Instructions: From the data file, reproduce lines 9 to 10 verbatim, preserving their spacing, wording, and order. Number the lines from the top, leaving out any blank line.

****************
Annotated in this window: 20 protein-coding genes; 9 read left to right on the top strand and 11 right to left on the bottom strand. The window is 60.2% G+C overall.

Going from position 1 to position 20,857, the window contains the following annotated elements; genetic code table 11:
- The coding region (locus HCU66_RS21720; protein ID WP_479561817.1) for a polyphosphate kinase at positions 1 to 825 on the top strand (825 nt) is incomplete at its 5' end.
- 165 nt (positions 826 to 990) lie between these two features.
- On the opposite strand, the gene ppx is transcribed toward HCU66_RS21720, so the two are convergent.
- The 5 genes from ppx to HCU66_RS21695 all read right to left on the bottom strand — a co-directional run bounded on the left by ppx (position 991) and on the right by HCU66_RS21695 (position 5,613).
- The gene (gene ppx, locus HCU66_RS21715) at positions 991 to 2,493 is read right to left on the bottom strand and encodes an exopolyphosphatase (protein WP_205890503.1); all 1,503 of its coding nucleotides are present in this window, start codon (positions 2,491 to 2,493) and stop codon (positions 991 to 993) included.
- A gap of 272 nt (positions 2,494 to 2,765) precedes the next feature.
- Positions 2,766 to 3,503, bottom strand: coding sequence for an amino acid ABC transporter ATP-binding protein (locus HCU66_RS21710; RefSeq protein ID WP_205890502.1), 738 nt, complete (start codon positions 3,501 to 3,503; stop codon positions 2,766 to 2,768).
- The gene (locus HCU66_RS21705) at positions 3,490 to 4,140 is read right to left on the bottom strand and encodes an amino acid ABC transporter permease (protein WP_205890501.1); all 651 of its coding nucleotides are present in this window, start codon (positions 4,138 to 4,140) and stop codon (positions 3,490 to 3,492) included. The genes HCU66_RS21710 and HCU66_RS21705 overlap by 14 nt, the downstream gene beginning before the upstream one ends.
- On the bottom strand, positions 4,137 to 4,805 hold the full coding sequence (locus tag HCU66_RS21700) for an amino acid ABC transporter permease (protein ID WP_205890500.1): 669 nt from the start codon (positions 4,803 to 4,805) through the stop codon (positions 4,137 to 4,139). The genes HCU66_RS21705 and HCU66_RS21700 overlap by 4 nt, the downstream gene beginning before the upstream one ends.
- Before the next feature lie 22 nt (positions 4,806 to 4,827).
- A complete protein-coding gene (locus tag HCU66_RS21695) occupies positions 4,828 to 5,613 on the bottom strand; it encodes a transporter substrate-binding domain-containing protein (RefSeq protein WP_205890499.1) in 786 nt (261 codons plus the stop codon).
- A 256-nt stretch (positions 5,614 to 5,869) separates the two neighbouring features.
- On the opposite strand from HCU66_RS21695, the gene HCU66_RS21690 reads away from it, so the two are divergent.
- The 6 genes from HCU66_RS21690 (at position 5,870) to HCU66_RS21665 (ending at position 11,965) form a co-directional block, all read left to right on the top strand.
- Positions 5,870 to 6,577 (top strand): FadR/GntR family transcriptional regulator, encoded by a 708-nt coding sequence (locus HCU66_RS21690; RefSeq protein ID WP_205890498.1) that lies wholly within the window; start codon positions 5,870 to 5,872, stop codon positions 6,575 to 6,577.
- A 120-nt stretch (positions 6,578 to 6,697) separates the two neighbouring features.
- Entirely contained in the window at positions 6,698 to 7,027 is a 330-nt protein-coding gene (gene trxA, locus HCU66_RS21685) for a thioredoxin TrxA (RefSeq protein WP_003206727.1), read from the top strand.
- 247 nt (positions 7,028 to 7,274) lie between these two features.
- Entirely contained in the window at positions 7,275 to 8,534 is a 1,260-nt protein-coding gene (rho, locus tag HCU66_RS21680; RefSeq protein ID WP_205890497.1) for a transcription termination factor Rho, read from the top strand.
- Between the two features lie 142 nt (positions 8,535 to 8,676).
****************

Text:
- Positions 2,766 to 3,503, bottom strand: coding sequence for an amino acid ABC transporter ATP-binding protein (locus HCU66_RS21710; RefSeq protein ID WP_205890502.1), 738 nt, complete (start codon positions 3,501 to 3,503; stop codon positions 2,766 to 2,768).
- The gene (locus HCU66_RS21705) at positions 3,490 to 4,140 is read right to left on the bottom strand and encodes an amino acid ABC transporter permease (protein WP_205890501.1); all 651 of its coding nucleotides are present in this window, start codon (positions 4,138 to 4,140) and stop codon (positions 3,490 to 3,492) included. The genes HCU66_RS21710 and HCU66_RS21705 overlap by 14 nt, the downstream gene beginning before the upstream one ends.